Healthcare billing can be a friction-filled experience for patients, and a pain point for physicians. When it comes to payments, “Healthcare has really been stuck in the same old antiquated, statement-in-the-mail confusion,” says Chris Seib, California-based co-founder and Chief Technical Officer of InstaMed, a healthcare payments network that aims to streamline the business side of healthcare.
Removing the friction in billing
However, this friction can be reduced, he says, if physicians and practices take a page out of other industries’ payment processing book. He points out how online sellers like Amazon and Etsy have developed “frictionless payment experiences” by streamlining the payment process and providing options for payment, as well as the ability to pay for multiple services or products in one place.
InstaMed’s own market research has found that three out of four consumers would prefer to be fully electronic and not get paper in the mail, he explains.
It’s worth it to a physician practice to find ways to facilitate a more digital and customizable approach because, Seib says, “sixty-five percent of consumers would switch healthcare providers for a better payment experience.”
In fact, he cites a Becker’s Hospital Review report that showed patient satisfaction ratings before and after the billing experience. “You saw a drop of about thirty points after the billing experience. Why take a hopefully very great care experience and turn it into a negative overall brand impression for that provider group, practice or clinic when you can turn it into a strong experience?”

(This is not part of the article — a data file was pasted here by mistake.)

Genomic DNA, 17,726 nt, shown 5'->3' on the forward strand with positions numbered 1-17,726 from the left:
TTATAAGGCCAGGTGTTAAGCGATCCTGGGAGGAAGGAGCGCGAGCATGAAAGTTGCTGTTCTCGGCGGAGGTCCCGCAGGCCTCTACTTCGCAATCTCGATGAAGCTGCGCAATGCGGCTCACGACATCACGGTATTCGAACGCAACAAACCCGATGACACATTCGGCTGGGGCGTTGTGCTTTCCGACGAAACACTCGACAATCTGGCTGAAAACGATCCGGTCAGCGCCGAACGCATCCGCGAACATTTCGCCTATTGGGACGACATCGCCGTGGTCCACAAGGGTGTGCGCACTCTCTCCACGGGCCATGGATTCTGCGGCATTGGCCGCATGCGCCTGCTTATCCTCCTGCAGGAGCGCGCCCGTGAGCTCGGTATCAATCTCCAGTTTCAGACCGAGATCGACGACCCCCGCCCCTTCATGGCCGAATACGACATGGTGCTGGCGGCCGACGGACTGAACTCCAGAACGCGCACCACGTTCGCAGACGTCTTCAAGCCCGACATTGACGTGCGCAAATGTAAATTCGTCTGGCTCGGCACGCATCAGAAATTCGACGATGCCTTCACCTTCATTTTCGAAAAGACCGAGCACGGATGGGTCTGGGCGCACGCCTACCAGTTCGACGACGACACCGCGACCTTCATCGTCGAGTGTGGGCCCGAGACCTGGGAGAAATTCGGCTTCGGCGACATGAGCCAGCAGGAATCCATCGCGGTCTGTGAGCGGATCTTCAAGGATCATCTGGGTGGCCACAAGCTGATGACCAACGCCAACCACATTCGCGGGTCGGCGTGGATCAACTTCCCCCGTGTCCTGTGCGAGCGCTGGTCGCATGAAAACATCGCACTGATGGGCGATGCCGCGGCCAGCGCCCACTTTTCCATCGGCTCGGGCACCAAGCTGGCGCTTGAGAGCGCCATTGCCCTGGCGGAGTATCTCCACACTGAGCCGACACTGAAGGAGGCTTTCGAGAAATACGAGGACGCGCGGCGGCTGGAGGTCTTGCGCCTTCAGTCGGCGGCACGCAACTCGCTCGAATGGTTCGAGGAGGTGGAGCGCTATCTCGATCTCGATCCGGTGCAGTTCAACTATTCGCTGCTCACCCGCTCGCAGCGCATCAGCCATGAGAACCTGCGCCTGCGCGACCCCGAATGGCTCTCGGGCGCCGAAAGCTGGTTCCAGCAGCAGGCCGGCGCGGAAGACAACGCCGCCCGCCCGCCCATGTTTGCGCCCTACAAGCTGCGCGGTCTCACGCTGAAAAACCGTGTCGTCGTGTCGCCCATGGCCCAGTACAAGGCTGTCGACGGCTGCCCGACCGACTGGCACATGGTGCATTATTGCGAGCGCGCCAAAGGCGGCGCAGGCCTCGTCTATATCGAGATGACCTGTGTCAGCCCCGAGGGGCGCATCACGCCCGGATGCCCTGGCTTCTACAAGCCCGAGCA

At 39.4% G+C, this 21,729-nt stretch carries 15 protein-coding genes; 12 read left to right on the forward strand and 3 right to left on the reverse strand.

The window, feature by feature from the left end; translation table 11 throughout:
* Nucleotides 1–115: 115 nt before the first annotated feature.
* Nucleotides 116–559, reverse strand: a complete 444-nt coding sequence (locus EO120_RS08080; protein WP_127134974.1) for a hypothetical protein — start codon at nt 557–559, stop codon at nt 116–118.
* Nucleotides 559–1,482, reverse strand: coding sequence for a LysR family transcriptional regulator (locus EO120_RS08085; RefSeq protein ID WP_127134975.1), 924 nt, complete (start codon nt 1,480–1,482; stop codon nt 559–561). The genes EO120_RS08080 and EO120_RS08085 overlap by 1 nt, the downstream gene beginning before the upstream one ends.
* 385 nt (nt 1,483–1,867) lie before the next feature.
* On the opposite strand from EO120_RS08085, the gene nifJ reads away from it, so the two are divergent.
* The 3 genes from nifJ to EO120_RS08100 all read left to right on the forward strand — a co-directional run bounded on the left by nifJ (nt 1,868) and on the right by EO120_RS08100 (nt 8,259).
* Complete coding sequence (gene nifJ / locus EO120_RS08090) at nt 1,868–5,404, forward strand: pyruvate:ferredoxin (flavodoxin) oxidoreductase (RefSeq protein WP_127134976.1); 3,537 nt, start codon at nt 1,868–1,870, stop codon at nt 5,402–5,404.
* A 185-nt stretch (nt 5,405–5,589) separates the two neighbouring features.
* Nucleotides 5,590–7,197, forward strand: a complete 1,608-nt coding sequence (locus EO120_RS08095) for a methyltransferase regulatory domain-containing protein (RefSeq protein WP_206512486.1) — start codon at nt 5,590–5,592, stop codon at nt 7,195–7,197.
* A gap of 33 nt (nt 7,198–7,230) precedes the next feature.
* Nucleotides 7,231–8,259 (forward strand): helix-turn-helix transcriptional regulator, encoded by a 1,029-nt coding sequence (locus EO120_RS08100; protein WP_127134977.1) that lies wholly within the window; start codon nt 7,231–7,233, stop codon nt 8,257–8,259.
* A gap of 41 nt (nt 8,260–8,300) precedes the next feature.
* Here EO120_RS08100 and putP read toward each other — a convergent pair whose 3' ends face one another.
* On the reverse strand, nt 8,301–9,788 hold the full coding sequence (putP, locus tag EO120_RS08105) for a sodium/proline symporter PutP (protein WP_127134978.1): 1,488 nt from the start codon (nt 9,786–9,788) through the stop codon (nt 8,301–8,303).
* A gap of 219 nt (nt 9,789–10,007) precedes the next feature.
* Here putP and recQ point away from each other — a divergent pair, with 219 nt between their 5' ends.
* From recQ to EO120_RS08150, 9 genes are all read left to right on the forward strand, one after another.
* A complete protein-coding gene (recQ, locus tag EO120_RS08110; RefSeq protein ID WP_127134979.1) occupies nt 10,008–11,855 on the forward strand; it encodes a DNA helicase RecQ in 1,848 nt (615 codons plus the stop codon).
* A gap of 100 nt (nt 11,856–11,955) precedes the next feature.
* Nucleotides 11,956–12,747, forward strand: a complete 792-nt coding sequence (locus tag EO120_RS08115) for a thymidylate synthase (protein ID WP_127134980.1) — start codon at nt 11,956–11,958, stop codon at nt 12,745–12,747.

He recommends that physicians think “consumer first” when it comes to billing and actually ask patients: “How do you want to do business with us?” From informal querying by front desk staff, to a formal survey of patients, answers can be easy to come by.
Options are key
On the practical level, taking the friction out of billing means several things: creating clear expectations up front so patients know how they can pay, and what they can pay, offering automatic payment solutions, and other options—many of which can be slotted into existing EHR.
“There’s no single, one-size-fits-all solution,” he says. “The more options [patients have] and the more visibility and control they have over what’s going on, providers are going to get paid faster and they’re going to collect more.”
InstaMed’s research shows that patients want to pay, and can pay “if it’s easy and there are good options like payment plans. But if it’s just pay me this whole $2000 bill right now or I’m sending you to collections, that’s an all or nothing equation.”
Being flexible and open to patients pays off. “When you really do business the way that your patients want…you’ll get some real significant business advantages, first and foremost, attraction and retention, and overall patient satisfaction.”
Stay open to new billing methods
Another new change in the way patients make payments is a move toward tools where patients can pay all their healthcare bills in one place. For instance, he shares that when his wife was pregnant with their now 8-month-old, it was not unusual for her to receive three bills: from an outside lab for blood work, for the office visit itself, and a contracted ultrasound company. If she could have paid for the entire visit in one method, she would have preferred that.
“71 percent of consumers do want to go to one place to pay all of their healthcare bills. You should be able to get one payment partner to streamline payment methods,” Seib says.
However, a physician practice goes about trying to reduce friction in billing, Seib urges, “Don’t let the barriers of healthcare get in the way of the innovation that’s occurred in other industries, which the consumer really expects.”